Law used to silence activism – as Gwisai walks from gallows

Civil society groups in Zimbabwe have accused President Robert Mugabe's regime of using the law to persecute and silence activism.

Munyaradzi Gwisai
Munyaradzi Gwisai

Several Civil Society Organisations castigated the continued “political persecution in the form of legal prosecution,” of activist’s moments after a Harare magistrate passed sentence in the conspiracy to commit public violence case of six activists.

Even though they was apparent relief as Munyaradzi Gwisai and six others were slapped with a less sentence there is still indignation at the use of the law.

“As civil society leaders we totally reject this kind of political persecution in the form of legal prosecution, we find that this charade (trial of Gwisai and five others) was baseless,” said Dhewa Mavhinga the Crisis in Zimbabwe Coalition regional director, based in Johannesburg.

“There was no need for them to go through all this suffering…we believe this is an excessive form of punishment that is without basis but really a form of political punishment.”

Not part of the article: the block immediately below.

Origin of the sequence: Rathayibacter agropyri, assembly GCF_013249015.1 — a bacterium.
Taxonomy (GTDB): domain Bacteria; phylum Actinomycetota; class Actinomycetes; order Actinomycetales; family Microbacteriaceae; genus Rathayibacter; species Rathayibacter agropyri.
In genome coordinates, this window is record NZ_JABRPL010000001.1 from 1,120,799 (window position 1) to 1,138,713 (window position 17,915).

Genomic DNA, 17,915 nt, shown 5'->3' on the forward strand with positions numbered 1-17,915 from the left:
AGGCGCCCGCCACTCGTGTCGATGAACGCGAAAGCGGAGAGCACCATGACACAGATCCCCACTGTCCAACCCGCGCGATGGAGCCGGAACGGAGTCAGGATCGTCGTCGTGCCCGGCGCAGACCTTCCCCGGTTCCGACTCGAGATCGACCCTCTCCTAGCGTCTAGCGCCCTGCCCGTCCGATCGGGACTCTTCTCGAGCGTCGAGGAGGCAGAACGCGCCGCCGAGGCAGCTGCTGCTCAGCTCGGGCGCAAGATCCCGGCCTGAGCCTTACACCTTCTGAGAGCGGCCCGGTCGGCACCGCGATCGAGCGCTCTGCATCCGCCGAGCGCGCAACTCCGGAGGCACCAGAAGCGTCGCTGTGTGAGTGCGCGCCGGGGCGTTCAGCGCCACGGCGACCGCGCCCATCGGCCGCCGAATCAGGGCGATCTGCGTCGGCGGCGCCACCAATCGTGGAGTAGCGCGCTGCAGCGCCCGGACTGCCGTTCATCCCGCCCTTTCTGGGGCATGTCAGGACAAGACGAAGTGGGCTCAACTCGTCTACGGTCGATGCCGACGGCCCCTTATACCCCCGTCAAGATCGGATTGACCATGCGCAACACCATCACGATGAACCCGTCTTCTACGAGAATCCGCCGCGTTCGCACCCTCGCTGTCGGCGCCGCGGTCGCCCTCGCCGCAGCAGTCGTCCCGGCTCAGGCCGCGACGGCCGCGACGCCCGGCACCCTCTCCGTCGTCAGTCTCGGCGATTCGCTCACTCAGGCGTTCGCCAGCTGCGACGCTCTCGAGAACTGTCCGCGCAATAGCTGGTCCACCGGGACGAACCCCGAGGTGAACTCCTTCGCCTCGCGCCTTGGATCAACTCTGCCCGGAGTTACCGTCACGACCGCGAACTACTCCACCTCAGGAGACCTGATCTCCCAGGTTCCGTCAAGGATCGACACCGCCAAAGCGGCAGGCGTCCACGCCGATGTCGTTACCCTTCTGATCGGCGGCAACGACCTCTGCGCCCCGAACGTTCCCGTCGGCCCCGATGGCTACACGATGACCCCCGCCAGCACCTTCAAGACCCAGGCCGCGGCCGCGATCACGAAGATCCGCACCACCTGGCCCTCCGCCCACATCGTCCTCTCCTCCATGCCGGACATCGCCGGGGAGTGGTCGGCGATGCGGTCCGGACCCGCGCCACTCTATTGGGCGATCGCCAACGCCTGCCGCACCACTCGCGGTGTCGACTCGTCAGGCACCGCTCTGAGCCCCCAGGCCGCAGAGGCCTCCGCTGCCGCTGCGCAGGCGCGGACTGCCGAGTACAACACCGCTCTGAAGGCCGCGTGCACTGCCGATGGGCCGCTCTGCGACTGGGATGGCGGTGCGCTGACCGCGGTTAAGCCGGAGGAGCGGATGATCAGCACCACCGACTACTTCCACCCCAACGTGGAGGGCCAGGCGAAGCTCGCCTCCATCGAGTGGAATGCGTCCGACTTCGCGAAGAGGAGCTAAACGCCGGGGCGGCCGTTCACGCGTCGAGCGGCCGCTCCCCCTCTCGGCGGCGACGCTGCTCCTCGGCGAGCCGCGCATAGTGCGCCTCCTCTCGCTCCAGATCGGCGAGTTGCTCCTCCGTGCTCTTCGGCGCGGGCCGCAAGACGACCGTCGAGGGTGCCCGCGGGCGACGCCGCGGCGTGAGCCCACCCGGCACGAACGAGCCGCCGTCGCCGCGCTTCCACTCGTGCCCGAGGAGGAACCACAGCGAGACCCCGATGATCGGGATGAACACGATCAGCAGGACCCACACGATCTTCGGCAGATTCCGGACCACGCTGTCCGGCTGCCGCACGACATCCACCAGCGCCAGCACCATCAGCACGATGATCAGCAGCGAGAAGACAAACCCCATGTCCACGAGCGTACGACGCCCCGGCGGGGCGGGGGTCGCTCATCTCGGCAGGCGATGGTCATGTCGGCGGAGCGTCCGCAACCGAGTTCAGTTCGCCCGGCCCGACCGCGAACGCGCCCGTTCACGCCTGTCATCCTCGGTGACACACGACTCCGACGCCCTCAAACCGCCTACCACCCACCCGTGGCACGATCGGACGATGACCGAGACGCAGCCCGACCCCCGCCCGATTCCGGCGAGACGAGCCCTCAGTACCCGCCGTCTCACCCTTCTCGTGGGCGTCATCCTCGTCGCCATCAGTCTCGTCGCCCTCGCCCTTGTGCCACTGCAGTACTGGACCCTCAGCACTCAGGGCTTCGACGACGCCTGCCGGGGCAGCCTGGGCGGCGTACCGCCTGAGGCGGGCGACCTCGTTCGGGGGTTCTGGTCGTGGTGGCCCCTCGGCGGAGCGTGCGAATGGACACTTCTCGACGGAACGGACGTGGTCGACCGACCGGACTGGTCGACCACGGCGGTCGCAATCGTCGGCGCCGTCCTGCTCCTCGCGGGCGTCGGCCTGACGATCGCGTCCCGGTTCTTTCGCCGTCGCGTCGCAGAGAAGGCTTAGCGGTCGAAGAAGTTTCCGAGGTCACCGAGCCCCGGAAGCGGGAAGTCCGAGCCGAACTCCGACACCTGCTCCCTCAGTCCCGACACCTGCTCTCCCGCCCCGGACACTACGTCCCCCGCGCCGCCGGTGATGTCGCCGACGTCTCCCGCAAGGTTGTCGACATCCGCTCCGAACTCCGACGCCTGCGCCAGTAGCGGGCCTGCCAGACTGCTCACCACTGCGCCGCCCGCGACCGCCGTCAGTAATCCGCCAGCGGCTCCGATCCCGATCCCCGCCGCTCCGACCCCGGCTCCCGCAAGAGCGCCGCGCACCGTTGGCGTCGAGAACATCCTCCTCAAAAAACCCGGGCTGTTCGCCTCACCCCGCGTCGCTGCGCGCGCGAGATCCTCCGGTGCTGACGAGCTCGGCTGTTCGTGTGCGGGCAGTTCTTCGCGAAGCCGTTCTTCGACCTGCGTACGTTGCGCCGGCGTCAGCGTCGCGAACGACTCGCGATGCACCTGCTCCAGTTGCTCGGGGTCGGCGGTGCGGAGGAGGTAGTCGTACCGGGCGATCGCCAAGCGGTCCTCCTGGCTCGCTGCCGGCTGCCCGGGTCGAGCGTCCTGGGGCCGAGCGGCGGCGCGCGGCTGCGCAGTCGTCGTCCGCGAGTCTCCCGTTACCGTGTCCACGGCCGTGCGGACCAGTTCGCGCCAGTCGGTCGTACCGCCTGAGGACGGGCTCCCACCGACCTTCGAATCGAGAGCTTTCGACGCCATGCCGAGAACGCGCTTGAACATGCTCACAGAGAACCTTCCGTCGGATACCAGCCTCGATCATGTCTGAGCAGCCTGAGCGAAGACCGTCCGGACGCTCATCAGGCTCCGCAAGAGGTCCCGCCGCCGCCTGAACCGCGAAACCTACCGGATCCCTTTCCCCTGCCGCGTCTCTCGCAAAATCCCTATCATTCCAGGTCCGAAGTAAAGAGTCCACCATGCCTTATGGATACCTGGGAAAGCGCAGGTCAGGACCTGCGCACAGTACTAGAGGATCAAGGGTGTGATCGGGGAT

Japhet Moyo, the president of the Zimbabwe Congress of Trade Unions (ZCTU) accused parliamentarians of failing to repeal repressive laws saying.

“Nothing has changed. The situation that we are going through now is what we have been experiencing in the last ten years or so. We do have the worst parliament that we have not witnessed for the past thirty years.”

Raymond Majongwe, secretary general of the other ZCTU faction, said people are free to watch videos arguing that Mugabe and other nationalists were not arrested for watching videos of Patrice Lumumba in 1963.

Constitutional law expert and a revered legal mind Lovemore Madhuku of the National Constitution Assembly said there is nothing wrong about what Gwisai and others did.

“There is no crime committed by Gwisai it’s very clear. There are two ways of overthrowing a government, one it’s through an election and the second method is through mass mobilisation and it is perfectly legitimate for any society to organise against a government.

“What happens when government steals elections? Mugabe knows that elections do not matter he will always claim to be still in office. If a government remains in power while not doing anything Zimbabweans have the right to organise.”

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